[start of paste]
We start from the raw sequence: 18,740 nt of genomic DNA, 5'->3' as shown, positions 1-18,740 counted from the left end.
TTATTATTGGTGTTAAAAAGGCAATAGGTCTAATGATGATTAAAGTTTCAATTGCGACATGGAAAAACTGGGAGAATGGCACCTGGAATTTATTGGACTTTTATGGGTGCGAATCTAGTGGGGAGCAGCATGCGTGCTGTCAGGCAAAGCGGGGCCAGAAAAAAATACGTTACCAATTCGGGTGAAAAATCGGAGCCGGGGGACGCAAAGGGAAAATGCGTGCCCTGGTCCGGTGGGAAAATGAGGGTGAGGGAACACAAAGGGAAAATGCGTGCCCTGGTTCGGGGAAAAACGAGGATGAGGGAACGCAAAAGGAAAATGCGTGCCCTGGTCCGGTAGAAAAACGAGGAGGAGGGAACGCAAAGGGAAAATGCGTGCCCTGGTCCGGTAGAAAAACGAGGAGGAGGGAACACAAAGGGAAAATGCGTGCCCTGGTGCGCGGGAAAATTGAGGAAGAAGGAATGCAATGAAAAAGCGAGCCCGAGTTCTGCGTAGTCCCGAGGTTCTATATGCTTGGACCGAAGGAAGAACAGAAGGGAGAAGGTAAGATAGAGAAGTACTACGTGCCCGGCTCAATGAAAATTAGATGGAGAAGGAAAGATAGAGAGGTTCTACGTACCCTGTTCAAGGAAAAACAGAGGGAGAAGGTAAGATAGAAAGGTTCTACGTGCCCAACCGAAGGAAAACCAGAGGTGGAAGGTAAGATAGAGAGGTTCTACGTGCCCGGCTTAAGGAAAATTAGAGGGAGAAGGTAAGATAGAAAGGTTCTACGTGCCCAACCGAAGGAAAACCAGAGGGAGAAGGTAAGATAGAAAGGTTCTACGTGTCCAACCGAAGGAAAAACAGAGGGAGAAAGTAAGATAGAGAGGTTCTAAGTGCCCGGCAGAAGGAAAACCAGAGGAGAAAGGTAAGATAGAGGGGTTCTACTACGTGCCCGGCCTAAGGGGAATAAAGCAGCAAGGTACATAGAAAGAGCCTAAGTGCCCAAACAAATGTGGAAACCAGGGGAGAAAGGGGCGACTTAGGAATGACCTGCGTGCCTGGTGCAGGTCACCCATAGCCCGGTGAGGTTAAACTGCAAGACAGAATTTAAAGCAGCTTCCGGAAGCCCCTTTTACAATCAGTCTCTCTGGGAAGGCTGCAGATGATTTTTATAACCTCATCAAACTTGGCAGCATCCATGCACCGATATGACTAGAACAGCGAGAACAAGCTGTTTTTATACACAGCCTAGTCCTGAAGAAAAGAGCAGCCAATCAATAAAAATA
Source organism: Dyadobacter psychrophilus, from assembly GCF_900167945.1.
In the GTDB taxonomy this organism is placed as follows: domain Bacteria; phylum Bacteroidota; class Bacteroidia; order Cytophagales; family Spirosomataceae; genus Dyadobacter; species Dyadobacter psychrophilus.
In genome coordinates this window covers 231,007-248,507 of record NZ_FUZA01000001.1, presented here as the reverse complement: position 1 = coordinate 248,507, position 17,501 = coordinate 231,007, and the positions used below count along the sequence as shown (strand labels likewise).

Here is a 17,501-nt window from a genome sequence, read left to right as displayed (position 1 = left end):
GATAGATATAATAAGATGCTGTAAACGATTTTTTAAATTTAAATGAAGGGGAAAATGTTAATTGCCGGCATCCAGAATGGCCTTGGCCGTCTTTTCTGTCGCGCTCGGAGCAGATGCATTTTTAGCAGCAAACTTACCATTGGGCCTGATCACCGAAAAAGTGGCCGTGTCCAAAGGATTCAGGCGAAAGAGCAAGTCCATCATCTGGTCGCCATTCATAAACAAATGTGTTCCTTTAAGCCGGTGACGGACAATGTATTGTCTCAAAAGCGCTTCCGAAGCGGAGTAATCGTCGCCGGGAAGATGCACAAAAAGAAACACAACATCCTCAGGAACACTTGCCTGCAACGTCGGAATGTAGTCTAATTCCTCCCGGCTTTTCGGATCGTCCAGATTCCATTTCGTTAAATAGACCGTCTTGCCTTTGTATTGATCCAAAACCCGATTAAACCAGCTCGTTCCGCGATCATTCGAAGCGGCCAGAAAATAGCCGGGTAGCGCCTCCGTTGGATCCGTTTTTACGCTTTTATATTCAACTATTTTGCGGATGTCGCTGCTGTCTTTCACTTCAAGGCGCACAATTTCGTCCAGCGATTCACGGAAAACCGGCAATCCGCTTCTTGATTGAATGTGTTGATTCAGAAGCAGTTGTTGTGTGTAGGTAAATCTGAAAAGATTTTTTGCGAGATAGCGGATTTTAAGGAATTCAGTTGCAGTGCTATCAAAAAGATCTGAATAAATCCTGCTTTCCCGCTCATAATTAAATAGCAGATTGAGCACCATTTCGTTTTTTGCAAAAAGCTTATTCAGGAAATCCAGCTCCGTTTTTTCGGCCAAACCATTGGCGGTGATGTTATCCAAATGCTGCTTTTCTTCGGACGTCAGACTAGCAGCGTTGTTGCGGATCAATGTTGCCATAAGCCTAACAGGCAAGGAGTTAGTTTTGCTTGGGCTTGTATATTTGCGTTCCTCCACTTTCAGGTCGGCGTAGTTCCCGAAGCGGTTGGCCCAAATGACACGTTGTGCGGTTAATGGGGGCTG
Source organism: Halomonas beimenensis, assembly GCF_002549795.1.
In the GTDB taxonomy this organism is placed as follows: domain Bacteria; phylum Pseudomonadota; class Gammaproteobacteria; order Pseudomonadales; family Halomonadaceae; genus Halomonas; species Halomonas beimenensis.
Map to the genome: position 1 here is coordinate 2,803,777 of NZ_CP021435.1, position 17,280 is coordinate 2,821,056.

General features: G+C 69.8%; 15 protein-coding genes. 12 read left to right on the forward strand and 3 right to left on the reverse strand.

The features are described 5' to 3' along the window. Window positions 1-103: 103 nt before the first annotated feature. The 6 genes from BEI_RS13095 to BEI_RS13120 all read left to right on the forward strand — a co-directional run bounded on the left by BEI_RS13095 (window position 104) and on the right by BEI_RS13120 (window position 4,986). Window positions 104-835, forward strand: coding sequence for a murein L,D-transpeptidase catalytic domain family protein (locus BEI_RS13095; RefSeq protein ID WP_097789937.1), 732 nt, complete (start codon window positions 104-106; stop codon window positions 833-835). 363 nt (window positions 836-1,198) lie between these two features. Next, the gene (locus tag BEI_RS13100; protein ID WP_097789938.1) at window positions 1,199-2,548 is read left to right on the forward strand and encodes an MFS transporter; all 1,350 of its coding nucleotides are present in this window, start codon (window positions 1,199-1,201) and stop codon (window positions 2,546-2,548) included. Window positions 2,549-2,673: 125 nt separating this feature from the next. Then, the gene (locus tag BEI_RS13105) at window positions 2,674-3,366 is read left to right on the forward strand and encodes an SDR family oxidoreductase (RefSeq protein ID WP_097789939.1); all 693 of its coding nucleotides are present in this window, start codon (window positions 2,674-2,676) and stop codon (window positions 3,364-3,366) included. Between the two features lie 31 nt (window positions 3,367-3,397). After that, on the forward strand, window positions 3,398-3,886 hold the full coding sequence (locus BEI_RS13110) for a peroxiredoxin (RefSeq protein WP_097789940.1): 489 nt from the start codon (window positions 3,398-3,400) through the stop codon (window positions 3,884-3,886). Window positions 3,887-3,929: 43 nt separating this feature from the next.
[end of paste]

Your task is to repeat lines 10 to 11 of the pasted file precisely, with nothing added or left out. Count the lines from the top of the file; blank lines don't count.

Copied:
Map to the genome: position 1 here is coordinate 2,803,777 of NZ_CP021435.1, position 17,280 is coordinate 2,821,056.

General features: G+C 69.8%; 15 protein-coding genes. 12 read left to right on the forward strand and 3 right to left on the reverse strand.